The molecular mechanisms initiated by increased physical activity that enable the increased protein abundance of components of the FA uptake and β-oxidative pathway are undoubtedly complex. There are multiple steps important in the regulation of cellular protein, including gene transcription, mRNA stability, protein translation rate, translation efficiency, posttranslational modifications, and protein degradation. As a significant and sustained physiological stressor, it is not surprising that endurance exercise may regulate protein level by modifications at multiple sites. Many studies have now demonstrated that a bout of sustained muscular activity exerts the capacity to transiently activate the expression of many genes (2). For example, GLUT4, hexokinase, and uncoupling protein (UCP)-3 gene expression are observed to peak from within 30 min to 3 h after exercise (23, 24).
Whether the expression of genes involved in FA uptake and β-oxidation is upregulated rapidly after exercise is not known. Moreover, it has not yet been determined whether prior short-term training has any impact on the regulation of these genes. Therefore, in the present study, we have examined the transient and chronic changes in key genes integral to FA uptake (FAT/CD36, FABPPM) and oxidation (CPT I, β-HAD) in skeletal muscle. The transient changes in gene expression were measured before and after 9 days of exercise training, a period known to increase FA oxidation in human skeletal muscle (38).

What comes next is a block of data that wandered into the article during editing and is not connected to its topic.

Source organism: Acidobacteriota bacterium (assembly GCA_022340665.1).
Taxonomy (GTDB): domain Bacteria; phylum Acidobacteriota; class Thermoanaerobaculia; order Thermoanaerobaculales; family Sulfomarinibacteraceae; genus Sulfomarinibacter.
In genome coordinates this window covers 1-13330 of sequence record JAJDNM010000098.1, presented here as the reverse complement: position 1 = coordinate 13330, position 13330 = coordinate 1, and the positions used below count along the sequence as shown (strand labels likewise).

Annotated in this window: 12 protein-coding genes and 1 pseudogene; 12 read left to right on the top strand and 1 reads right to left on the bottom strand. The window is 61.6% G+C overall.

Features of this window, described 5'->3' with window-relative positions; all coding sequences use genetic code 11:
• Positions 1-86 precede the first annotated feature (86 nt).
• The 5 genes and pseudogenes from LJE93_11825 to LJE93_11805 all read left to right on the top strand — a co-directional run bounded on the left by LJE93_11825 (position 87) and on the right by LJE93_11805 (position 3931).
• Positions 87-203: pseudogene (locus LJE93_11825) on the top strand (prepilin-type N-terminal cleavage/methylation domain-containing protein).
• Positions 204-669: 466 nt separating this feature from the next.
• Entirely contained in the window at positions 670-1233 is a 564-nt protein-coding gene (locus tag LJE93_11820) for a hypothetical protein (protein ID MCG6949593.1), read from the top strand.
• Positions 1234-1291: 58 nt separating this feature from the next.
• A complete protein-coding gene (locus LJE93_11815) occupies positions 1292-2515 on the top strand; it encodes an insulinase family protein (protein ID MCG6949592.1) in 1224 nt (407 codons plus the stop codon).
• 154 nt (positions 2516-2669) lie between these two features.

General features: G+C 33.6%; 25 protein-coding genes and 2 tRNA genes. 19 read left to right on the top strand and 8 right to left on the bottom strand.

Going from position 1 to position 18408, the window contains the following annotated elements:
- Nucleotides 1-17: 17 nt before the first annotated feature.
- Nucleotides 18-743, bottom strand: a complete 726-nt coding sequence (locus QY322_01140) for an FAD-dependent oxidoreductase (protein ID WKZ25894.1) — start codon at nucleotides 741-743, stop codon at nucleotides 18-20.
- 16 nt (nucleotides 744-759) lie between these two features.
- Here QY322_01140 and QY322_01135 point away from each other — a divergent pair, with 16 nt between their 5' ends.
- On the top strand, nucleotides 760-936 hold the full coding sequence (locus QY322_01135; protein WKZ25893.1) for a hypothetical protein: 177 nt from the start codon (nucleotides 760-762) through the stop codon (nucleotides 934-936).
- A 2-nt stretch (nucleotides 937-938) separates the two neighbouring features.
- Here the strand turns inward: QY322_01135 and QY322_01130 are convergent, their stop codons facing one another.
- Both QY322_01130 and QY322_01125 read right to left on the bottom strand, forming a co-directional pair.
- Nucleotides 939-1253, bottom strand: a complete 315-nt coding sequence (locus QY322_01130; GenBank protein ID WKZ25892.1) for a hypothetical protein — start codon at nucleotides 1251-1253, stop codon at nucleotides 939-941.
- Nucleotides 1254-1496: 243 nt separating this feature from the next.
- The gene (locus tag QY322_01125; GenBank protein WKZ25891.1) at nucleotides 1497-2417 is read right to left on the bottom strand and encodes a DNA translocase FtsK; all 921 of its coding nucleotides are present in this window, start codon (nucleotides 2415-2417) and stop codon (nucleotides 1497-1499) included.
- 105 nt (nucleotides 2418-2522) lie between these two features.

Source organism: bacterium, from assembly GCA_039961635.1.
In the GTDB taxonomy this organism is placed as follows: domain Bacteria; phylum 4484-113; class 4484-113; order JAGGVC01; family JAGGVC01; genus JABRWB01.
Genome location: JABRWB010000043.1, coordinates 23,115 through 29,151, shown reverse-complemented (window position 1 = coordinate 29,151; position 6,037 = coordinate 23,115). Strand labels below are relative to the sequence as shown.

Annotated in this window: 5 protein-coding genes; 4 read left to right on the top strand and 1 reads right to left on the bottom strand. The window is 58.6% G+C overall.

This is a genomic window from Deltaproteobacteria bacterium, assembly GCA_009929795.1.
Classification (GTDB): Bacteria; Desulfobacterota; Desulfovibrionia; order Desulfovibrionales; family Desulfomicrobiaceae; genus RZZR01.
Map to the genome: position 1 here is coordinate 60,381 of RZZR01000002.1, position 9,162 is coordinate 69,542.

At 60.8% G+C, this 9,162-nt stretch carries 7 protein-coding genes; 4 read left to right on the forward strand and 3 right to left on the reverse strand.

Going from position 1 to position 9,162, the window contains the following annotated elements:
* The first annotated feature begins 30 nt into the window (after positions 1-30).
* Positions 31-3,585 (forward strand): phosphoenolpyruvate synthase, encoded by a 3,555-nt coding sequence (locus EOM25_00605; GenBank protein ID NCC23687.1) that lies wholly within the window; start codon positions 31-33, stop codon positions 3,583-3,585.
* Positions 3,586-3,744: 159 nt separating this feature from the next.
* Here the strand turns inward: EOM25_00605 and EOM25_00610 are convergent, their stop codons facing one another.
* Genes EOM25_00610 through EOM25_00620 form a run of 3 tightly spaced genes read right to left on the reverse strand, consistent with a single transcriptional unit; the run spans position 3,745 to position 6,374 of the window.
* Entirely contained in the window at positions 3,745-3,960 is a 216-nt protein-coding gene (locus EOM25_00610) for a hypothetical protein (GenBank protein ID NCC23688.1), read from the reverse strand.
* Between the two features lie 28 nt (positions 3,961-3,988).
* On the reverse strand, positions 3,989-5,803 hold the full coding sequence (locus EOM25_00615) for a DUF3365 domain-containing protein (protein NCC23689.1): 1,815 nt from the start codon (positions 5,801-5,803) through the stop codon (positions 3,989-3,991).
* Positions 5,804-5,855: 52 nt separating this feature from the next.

Transcriptional control of the key genes necessary for FA uptake and oxidation has been shown to be under the regulation of several transcription factors, including the peroxisome proliferator-activated receptor (PPAR) isoforms PPARα and PPARγ (8, 30), the recently identified PPARγ coactivator-1 (PGC-1) (35,40), and the sterol regulatory element-binding protein-1c (SREBP-1c) (12, 29). It has yet to be established whether changes in expression of these nuclear transcription factors precede the changes in the expression of genes involved in FA metabolism. A further aim of the present study was to examine the expression of FA-related transcription factors (PPARα, PPARγ, PGC-1, and SREBP-1c) before and after 9 days of exercise training.
Seven healthy, untrained subjects [3 male, 4 female, 28.9 ± 3.1 yr of age, range 20–42 yr, body mass index 22.6 kg/m2(range 17–26 kg/m2), peak oxygen uptake (V˙o 2 peak) 37.1 ± 2.7 ml · kg−1 · min−1] volunteered to participate in the study (Table1). Female subjects were premenopausal, and subjects were not on medication at the time of the intervention. Informed, written consent was obtained from each subject after a verbal and written explanation of the experimental protocol and its potential risks. The study was approved by the Deakin University Ethics Committee and was in accordance with National Health and Medical Research Council guidelines.